I’ve noted before a significant shift in the MOOC commentary—from arguments about whether MOOCs are good or bad to a recognition that they are here to stay (at least for now). This has led to some more productive discussions about how best to use them, for example, a recent article in which Tata Interactive Systems’ Sahana Chattopadhyay suggests that precisely because they are open, MOOCs can forge diversity and innovation.
Chattopadhyay suggests that MOOCs can create diverse communities that are simply not possible in other forms of learning. And indeed, that is what has happened. Pick any MOOC and you will likely find a student group made up of people from different countries, different cultures, different fields, and different educational backgrounds. You will find students who didn’t graduate from high school right along with students who have master’s degrees, students with intensive training in the topic along with students who have never studied it before.
These aren’t groups that co-mingle much in the halls of traditional higher education institutions, and that’s a good thing.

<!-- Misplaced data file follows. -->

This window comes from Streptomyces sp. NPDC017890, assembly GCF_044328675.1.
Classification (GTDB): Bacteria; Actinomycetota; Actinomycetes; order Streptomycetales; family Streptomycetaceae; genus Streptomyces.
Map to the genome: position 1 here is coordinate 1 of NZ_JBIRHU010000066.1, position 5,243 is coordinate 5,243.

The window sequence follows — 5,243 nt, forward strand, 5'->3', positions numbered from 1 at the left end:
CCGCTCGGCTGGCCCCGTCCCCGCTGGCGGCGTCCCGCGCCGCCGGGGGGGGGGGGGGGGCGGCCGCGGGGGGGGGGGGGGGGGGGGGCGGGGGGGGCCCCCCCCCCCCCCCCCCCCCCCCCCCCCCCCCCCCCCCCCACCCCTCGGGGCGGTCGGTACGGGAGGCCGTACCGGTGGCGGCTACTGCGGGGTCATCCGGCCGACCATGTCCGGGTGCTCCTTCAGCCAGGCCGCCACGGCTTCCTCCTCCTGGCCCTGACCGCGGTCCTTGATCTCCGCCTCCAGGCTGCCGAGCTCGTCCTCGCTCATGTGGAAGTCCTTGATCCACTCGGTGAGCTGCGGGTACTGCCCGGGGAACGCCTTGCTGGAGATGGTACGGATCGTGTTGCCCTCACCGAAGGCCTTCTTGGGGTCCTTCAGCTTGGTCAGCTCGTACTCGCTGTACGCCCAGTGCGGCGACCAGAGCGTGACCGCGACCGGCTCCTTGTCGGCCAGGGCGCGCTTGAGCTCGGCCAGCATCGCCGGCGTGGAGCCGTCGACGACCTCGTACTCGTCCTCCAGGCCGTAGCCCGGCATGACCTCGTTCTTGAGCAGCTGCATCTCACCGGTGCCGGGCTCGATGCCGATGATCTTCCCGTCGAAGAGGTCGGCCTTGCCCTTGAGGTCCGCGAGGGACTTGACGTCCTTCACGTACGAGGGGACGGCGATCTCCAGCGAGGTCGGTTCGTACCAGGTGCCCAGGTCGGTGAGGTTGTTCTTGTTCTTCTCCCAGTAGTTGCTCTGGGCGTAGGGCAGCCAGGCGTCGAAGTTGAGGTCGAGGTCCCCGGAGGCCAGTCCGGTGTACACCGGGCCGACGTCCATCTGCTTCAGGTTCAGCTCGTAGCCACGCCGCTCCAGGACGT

Chattopadhyay writes: “Unlike universities where strict entrance criteria filter out aspiring students, MOOCs do not have such [a] filtering mechanism. Moreover, because the filtering mechanism in most universities operate at a cognitive level, they automatically filter out learners with different abilities, thus moving a step closer to removing diversity—maybe not of color, race, or religion—but of thought.”
When we talk about diversity in education, the focus is usually on more external aspects of diversity. But for innovation to happen, what we really need is this diversity of thought. David Burkus wrote earlier this year in Forbes about why innovation needs outsiders. It all boils down to this: people who are experts in a field tend to be somewhat myopic; they are unable to look at a problem with new eyes. Outsiders, however, don’t have enough expertise to know what isn’t supposed to work, so they are able to propose fresh solutions.
Innovation is the key to success today—for communities, schools, companies, and so on. As Chattopadhyay says, it’s time to shift our focus away from how MOOCs can benefit people individually and onto how we can harness the collective power of the diverse individuals the courses bring together.